Let’s start with the newsiest based on giant news that broke just hours before the press conference and move on from there.
1. Hey, from where do you derive the legal authority to change large parts of this law passed by Congress? And, if you believe you have the legal justification for it, what’s to stop a future president from simply deciding he won’t enforce large parts of it?
2. How exactly does the hardship exemption work? Do you have a ballpark number for how many Americans might be eligible? Is there an enforcement mechanism? For instance, will the IRS or someone demand to see a cancellation letter and proof a family couldn’t afford a new plan? If they don’t have the proper evidence would they later face any consequences?
3. Does the administration have the authority to exempt people from certain taxes on an ad hoc basis? From where does it derive this power? Are there other taxes from which people could be exempted by the president’s decree?
4. The demographic make-up of the group enrolled in the exchanges is extremely important to making the law work and avoiding a death spiral, or adverse selection. HHS has been extremely stingy with numbers and specifics about those demographics. Do you have them? Are you getting reports or any sense of what the pool looks like? Colorado, for instance, is enrolling large numbers of 45+ citizens. Does that suggest to you that the health of the pools is in danger? And, could we get some assurances from you that the administration will be transparent about these numbers as we move forward?
5. A report today reveals that Teresa Fryer, chief information security officer for the Centers for Medicare and Medicaid Services (CMS), thought HealthCare.gov was so full of security holes it should be denied its “Authority to Operate” certification but was overridden. Your HHS Secretary Kathleen Sebelius has said she had no knowledge of security concerns yet Fryer has reportedly told Congress members she briefed Sebelius and others. Were you aware of any security concerns before the launch? Are you at all confident Americans who are submitting sensitive information to the site are safe? Will the federal government be transparent about breaches when and if they happen?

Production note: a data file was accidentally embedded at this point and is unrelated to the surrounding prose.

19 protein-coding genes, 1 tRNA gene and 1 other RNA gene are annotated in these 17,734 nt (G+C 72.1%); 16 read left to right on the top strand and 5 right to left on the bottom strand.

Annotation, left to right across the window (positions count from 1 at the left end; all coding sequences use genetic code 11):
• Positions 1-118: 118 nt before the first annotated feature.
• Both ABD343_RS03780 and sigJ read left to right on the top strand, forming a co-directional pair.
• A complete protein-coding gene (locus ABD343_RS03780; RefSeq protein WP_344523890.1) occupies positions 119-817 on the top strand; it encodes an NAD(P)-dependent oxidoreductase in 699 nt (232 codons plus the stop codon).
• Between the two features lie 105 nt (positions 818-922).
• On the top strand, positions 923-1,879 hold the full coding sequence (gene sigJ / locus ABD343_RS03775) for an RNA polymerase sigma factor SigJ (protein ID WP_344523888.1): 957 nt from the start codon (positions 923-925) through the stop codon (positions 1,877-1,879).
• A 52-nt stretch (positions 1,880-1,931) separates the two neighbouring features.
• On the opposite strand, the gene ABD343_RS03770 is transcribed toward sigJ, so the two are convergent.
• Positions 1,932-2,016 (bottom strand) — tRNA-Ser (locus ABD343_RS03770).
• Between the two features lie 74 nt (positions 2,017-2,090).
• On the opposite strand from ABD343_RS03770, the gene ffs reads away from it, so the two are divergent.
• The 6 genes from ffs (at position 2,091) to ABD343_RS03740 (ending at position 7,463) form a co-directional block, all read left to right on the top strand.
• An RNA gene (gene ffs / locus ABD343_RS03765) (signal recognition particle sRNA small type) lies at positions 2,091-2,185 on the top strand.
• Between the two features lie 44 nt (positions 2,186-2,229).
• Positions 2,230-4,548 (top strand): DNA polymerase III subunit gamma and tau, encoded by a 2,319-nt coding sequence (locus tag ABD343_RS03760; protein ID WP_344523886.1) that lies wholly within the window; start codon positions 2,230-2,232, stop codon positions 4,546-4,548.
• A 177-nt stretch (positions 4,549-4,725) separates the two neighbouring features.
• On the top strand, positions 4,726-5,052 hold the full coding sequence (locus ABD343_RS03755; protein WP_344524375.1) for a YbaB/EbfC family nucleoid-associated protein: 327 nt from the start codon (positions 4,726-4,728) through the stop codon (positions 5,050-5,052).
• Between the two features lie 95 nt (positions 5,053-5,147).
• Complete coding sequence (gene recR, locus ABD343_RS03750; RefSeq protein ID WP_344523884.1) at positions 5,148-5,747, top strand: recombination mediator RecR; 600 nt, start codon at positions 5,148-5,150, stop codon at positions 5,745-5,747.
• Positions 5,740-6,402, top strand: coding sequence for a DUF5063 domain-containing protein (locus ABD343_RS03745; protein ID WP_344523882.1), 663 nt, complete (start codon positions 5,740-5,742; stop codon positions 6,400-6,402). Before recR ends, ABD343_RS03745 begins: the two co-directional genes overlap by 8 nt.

Follow up: There have already been two “high-risk” security findings found as the site has been operating over the past months, along with several medium and low-risk findings. Are you kept abreast of these findings? How did the site launch with these security issues unresolved? Should it have been delayed until they were fixed?
6. Today, just hours before we came to this press conference, the HealthCare.gov website was down. It had a note on it referring to the crash as “scheduled maintenance.” Was it scheduled maintenance today or just another crash? And, if it was scheduled maintenance, why was maintenance scheduled just days before the extended deadline for enrollment?
7. Given the high number of cancellation notices that have gone out—estimates are rough, but some think it may be in the millions if you add up data available to us state by state—combined with the persistent problems with the website, isn’t it possible that the net number of insured will actually go up in the new year? As the formerly insured add to the uninsured pool because they cannot afford a new plan, or they can’t get through the process on HealthCare.gov, or take this latest exemption as a reason to put off purchasing altogether, wouldn’t that destroy this law’s raison d’etre? What does it mean if ACA, which was meant to get the uninsured insured, is a net negative in terms of insured Americans in 2014?